A veteran of the information security industry, Greg Jensen has spent the last six years at Oracle as the Senior Director of Oracle’s Cloud Security solutions. He’s also the Senior Editor of the Oracle and KPMG Cloud Threat Report, as well as Oracle’s annual CISO Report.
“The focus of these efforts is to understand the key challenges that hundreds of global organizations are struggling with as they lift and shift workloads to the cloud, and what practices concerning people, processes and technology have been successful, so that we can build on them. We also aim to raise awareness and visibility regarding shortcomings in policy and architectures,” he told Help Net Security.
Business have been making the switch from on-prem to the cloud for quite some time now, and most organizations are familiar with Gen1 cloud services where they could spool up an on-demand service for a non-business critical need with just a credit card.
The problem now is that they want to do the same for business-critical workloads and CISOs have to fight to change that mindset, Jensen noted.
“When it comes to business-critical services, there are fundamental challenges that only a Gen2 architecture can resolve: edge security such as WAF, integrated identity and behavior controls, event and alert analysis and response, and so on,” he explained.
“Organizations want the ease of use of a Gen1 service, but don’t know that they require the security and risk monitoring of a Gen2 platform. CISOs’ greatest challenge these days is how to collaborate more effectively with business leaders instead of working around the SecOp controls out of they fear they may be restricted.”
Being an effective security leader
To be an effective CISO, the person occupying the role must have a seat at the table where high-level decisions are made and to master the art of enablement.
“CISOs can be agents of positive change: instead of saying ‘no’ all the time, they must become the person that says ‘Yes, and let me show you how,'” he noted.
“The role of a CISO today is to work collaboratively with the line of business. They must ask questions like: ‘Why are you using this service? Because it’s easy? What if we can find a service that is just as easy to use, but decreases organizational risk, provides real-time audit controls and enables a faster onboarding of users? Is that something we could work together on?'”
Simultaneously, CISOs must keep their team satisfied or risk losing them.
Jensen believes that the thing that burns out IT security workers the most is the constant barrage of firefighting routines, which prevent them from showing their true talents in designing and building. Also, the constant overwork due to difficulties in hiring new qualified staff.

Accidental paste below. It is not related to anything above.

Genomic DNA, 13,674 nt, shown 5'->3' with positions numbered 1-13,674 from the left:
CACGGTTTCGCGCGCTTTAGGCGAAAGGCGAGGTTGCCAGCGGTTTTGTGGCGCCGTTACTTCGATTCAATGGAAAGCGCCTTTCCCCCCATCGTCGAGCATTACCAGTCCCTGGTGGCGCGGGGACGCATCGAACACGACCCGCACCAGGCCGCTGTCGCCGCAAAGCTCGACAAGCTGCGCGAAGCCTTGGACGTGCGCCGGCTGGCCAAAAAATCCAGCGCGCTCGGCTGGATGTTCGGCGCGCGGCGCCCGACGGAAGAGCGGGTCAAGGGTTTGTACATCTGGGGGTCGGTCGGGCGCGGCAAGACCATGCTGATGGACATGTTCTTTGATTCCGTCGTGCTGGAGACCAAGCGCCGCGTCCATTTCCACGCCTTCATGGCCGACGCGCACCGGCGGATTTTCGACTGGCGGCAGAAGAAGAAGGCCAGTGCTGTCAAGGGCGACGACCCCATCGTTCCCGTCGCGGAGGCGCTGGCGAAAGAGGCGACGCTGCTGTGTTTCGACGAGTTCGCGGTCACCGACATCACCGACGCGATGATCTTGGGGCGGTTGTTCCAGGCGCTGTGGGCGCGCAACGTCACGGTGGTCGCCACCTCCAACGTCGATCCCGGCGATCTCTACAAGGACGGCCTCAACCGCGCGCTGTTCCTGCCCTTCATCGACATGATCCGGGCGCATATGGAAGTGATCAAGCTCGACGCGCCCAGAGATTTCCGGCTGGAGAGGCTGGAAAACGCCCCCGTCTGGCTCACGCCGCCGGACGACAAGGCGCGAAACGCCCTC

“The reality is that CISOs will continue to struggle hiring new security staff for the foreseeable future, as the labor market shows a severe shortage of security professionals,” he said.
CISOs should mitigate the effects of that unfortunate reality by focusing on giving their teams opportunities for growth.
“As hard as it is to lose the one person who knows how to run your vulnerability platform, you have to plan for that and allow them to grow inside your organization, or you will lose them to another organization,” he advised.
“You must cross train and give them time away from the front-line, as the ‘always on’ mentality of a SOC analyst can be highly stressful and taxing. Giving your teams the opportunity to rotate through different roles not only gives them time away from the front line but makes them capable of covering for their colleagues when they need to step away or make a career change. It’s important to understand everyone’s career plans and support their growth, even at the risk of losing them.”
Security is gaining in importance
The priorities of security leaders of different-sized businesses used to be dramatically different, Jensen says, but things have changed.
“Take dealing with supply chain risk as an example. A large financial business that serves thousands of other businesses around the globe needs suppliers, contractors and partners. In order to meet current regulatory and compliance obligations, that business is forced to require proof that the suppliers’ house is in order when it comes to cyber security. Those little guys are now forced to invest in achieving that – or risk loosing lucrative deals,” he explained.
“With each passing year, large company CISOs are going to see increased pressure to reduce the risk from supply chain partners that inadvertently or intentionally expose their organizations, and the little guys will be forced to keep the pace. Security is slowly becoming essential to doing business.”